Biden vows to rebuild collapsed Baltimore bridge 'quickly'

  • By Bernd Debussmann Jr
  • BBC News, Baltimore

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WATCH: 'I'm here to grieve with you,' Biden tells Baltimore residents

US President Joe Biden has pledged to “move heaven and earth” to recover from a deadly bridge collapse blocking Baltimore's harbor.

“The government will help you to rebuild and maintain all the business and trade here now,” he said.

A large ship ran aground in a busy East Coast port used by companies such as Amazon, killing six workers.

So far, $60m (£47.4m) has been allocated to the clean-up effort.

The final cost of clearing the waterway and rebuilding the bridge could be huge, with some lawmakers estimating it could run into the hundreds of millions of dollars. For one, Maryland Democrat David Drone told the BBC's US partner CBS that he believed the cost would be as high as $1 billion.

On Friday, Mr Biden reiterated an earlier commitment to help fund Baltimore's recovery process and rebuilding efforts.

“I fully intend… the central government [will] Cover the cost of building this entire bridge. All,” he said, calling on Congress to approve the funding “as soon as possible.”

During his visit, Mr Biden, who has family ties to the city, took an aerial tour of the collapsed area with Maryland Governor Wes Moore and other senior officials involved in the recovery effort before meeting emergency workers.

In the Baltimore suburb of Dundalk – where the freighter, Daly and the dilapidated bridge are clearly visible – Mr Biden said he would “move heaven and earth” to rebuild the bridge “as quickly as humanly possible”.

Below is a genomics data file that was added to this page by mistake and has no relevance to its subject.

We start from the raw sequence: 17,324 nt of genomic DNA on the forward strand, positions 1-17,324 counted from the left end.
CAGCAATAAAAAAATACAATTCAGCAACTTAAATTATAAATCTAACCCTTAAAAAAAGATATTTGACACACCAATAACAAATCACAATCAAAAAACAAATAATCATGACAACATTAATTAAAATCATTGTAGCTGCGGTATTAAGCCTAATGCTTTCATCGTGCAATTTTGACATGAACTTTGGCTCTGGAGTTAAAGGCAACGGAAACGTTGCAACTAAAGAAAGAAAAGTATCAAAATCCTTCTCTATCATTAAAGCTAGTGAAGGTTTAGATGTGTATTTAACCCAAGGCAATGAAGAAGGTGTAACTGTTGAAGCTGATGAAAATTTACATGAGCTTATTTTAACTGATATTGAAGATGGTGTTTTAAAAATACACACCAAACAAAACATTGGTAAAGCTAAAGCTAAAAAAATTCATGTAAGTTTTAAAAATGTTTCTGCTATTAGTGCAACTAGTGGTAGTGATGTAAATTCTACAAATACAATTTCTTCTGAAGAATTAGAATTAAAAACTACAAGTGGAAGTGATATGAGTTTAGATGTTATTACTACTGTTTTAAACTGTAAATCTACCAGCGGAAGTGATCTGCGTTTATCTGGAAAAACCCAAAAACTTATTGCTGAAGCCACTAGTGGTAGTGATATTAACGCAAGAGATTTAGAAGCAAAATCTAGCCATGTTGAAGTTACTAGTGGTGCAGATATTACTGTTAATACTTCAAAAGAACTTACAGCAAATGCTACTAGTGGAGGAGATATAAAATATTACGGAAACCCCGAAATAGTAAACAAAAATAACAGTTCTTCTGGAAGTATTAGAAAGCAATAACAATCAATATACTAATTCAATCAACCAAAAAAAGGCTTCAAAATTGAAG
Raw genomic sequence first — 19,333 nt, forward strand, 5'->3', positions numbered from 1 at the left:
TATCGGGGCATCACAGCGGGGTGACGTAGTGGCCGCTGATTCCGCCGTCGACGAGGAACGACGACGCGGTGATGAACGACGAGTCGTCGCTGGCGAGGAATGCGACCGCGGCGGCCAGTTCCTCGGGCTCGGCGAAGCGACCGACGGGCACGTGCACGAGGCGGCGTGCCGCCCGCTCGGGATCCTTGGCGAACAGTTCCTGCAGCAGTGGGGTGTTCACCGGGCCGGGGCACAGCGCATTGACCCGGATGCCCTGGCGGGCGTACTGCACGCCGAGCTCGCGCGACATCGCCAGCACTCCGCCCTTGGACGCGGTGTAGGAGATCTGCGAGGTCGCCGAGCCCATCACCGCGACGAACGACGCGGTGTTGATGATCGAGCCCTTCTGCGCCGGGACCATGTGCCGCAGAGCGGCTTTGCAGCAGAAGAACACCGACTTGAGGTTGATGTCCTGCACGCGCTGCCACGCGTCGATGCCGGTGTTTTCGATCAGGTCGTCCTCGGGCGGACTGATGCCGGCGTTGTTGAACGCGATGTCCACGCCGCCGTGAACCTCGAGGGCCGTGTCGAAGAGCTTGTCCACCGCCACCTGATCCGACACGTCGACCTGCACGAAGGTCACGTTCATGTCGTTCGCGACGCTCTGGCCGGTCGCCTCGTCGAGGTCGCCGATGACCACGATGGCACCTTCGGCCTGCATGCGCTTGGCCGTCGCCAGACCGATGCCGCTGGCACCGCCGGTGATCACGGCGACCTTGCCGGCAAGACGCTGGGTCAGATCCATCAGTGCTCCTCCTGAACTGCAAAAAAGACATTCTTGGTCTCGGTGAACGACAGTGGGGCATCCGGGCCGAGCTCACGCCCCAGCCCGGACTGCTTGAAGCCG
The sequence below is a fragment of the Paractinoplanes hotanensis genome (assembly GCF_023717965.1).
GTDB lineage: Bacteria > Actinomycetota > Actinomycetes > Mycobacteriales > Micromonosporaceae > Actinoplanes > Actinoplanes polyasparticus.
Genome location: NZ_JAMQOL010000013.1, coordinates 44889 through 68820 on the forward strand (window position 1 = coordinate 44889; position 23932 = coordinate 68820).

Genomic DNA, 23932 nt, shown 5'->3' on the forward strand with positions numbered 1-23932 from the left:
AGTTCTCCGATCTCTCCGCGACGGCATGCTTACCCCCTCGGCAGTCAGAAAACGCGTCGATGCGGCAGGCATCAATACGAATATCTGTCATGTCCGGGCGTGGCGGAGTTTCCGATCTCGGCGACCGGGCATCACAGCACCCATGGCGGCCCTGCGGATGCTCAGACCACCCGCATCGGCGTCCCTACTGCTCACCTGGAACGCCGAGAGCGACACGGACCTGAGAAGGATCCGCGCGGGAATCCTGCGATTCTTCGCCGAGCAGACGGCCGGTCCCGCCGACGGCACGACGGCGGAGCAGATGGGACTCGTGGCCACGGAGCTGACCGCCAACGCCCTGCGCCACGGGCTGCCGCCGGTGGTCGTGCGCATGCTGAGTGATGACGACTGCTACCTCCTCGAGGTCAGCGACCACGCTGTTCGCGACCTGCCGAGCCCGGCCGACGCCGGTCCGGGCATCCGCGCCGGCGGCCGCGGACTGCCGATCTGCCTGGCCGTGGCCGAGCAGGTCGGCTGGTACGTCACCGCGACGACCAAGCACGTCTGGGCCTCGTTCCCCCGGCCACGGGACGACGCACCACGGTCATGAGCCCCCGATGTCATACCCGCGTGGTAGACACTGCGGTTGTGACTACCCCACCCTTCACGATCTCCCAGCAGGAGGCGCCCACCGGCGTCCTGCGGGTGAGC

He added that the rebuilding effort would be driven by “union labor and American steel.”

The port is a major economic hub with more than 15,000 jobs attached.

“People, we all have to step up,” he added, “Amazon, Home Depot … and other companies that rely on this port and are committed to keeping workers on the payroll.”

In his remarks, Mr Biden sent a message to the families of the “hard-working, strong, selfless” men who died in the crash, whom he was scheduled to meet during his trip. All six are immigrants from Mexico and Central America.

“Never forget the contribution these men made to this city,” he said. “We're going to continue to work hard to recover each and every one of them.”

In an April 5 letter to senior members of House and Senate committees focused on infrastructure, transportation, public works and the environment, Office of Management and Budget Director Shalonda Young wrote, “The administration will pursue all avenues to recover past and current spending.” and future work”.

In the wake of the accident, the “Unified Command” responsible for the response opened two small temporary shipping lanes in the area to allow limited maritime traffic to pass through.

By the end of April, officials hope to open a limited-access channel 280 feet (80 m) wide and 35 feet (10 m) deep that will allow one-way traffic for barge containers and some ships carrying cars and equipment.

The full, permanent channel is expected to be clear and ready for use by the end of May, the Combined Command said in a statement earlier this week.

However, that timeline could change due to weather and unforeseen complications with the recovery effort.

“It will take time,” Mr Biden said.

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